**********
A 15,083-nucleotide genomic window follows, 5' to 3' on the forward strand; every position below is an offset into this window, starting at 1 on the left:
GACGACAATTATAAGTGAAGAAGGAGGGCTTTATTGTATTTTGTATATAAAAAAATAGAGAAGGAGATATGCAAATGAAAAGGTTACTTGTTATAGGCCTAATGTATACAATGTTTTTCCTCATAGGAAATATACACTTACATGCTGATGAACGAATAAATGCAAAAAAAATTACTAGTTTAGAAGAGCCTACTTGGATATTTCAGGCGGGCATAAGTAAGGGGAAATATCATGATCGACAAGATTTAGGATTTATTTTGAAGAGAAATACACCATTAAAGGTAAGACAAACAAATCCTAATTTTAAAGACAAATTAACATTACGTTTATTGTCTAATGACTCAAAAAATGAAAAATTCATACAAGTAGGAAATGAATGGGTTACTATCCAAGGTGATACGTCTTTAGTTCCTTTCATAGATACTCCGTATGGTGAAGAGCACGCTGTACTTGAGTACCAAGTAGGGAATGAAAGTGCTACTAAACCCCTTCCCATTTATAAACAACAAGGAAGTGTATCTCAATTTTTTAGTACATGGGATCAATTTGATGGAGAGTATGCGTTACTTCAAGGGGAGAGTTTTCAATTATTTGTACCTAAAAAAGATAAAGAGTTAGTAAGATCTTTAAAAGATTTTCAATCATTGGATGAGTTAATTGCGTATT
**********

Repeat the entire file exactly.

A 15,083-nucleotide genomic window follows, 5' to 3' on the forward strand; every position below is an offset into this window, starting at 1 on the left:
GACGACAATTATAAGTGAAGAAGGAGGGCTTTATTGTATTTTGTATATAAAAAAATAGAGAAGGAGATATGCAAATGAAAAGGTTACTTGTTATAGGCCTAATGTATACAATGTTTTTCCTCATAGGAAATATACACTTACATGCTGATGAACGAATAAATGCAAAAAAAATTACTAGTTTAGAAGAGCCTACTTGGATATTTCAGGCGGGCATAAGTAAGGGGAAATATCATGATCGACAAGATTTAGGATTTATTTTGAAGAGAAATACACCATTAAAGGTAAGACAAACAAATCCTAATTTTAAAGACAAATTAACATTACGTTTATTGTCTAATGACTCAAAAAATGAAAAATTCATACAAGTAGGAAATGAATGGGTTACTATCCAAGGTGATACGTCTTTAGTTCCTTTCATAGATACTCCGTATGGTGAAGAGCACGCTGTACTTGAGTACCAAGTAGGGAATGAAAGTGCTACTAAACCCCTTCCCATTTATAAACAACAAGGAAGTGTATCTCAATTTTTTAGTACATGGGATCAATTTGATGGAGAGTATGCGTTACTTCAAGGGGAGAGTTTTCAATTATTTGTACCTAAAAAAGATAAAGAGTTAGTAAGATCTTTAAAAGATTTTCAATCATTGGATGAGTTAATTGCGTATT